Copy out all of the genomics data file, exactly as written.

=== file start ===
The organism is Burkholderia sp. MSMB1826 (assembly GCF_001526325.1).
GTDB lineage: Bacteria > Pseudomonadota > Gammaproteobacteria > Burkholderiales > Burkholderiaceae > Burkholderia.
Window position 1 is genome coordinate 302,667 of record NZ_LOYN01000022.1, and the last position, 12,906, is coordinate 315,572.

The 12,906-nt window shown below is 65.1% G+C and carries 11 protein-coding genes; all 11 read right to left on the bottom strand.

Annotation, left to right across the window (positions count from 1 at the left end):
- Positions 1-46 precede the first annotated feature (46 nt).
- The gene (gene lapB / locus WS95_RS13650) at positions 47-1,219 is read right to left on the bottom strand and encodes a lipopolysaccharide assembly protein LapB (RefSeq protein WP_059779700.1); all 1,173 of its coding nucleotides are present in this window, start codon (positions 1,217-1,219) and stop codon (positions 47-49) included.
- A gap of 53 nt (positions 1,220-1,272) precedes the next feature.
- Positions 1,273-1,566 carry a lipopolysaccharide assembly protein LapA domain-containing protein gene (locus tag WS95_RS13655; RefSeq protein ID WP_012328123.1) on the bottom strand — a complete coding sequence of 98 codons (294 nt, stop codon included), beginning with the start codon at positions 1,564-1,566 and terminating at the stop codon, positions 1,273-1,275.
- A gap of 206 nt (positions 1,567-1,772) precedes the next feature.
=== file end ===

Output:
The organism is Burkholderia sp. MSMB1826 (assembly GCF_001526325.1).
GTDB lineage: Bacteria > Pseudomonadota > Gammaproteobacteria > Burkholderiales > Burkholderiaceae > Burkholderia.
Window position 1 is genome coordinate 302,667 of record NZ_LOYN01000022.1, and the last position, 12,906, is coordinate 315,572.

The 12,906-nt window shown below is 65.1% G+C and carries 11 protein-coding genes; all 11 read right to left on the bottom strand.

Annotation, left to right across the window (positions count from 1 at the left end):
- Positions 1-46 precede the first annotated feature (46 nt).
- The gene (gene lapB / locus WS95_RS13650) at positions 47-1,219 is read right to left on the bottom strand and encodes a lipopolysaccharide assembly protein LapB (RefSeq protein WP_059779700.1); all 1,173 of its coding nucleotides are present in this window, start codon (positions 1,217-1,219) and stop codon (positions 47-49) included.
- A gap of 53 nt (positions 1,220-1,272) precedes the next feature.
- Positions 1,273-1,566 carry a lipopolysaccharide assembly protein LapA domain-containing protein gene (locus tag WS95_RS13655; RefSeq protein ID WP_012328123.1) on the bottom strand — a complete coding sequence of 98 codons (294 nt, stop codon included), beginning with the start codon at positions 1,564-1,566 and terminating at the stop codon, positions 1,273-1,275.
- A gap of 206 nt (positions 1,567-1,772) precedes the next feature.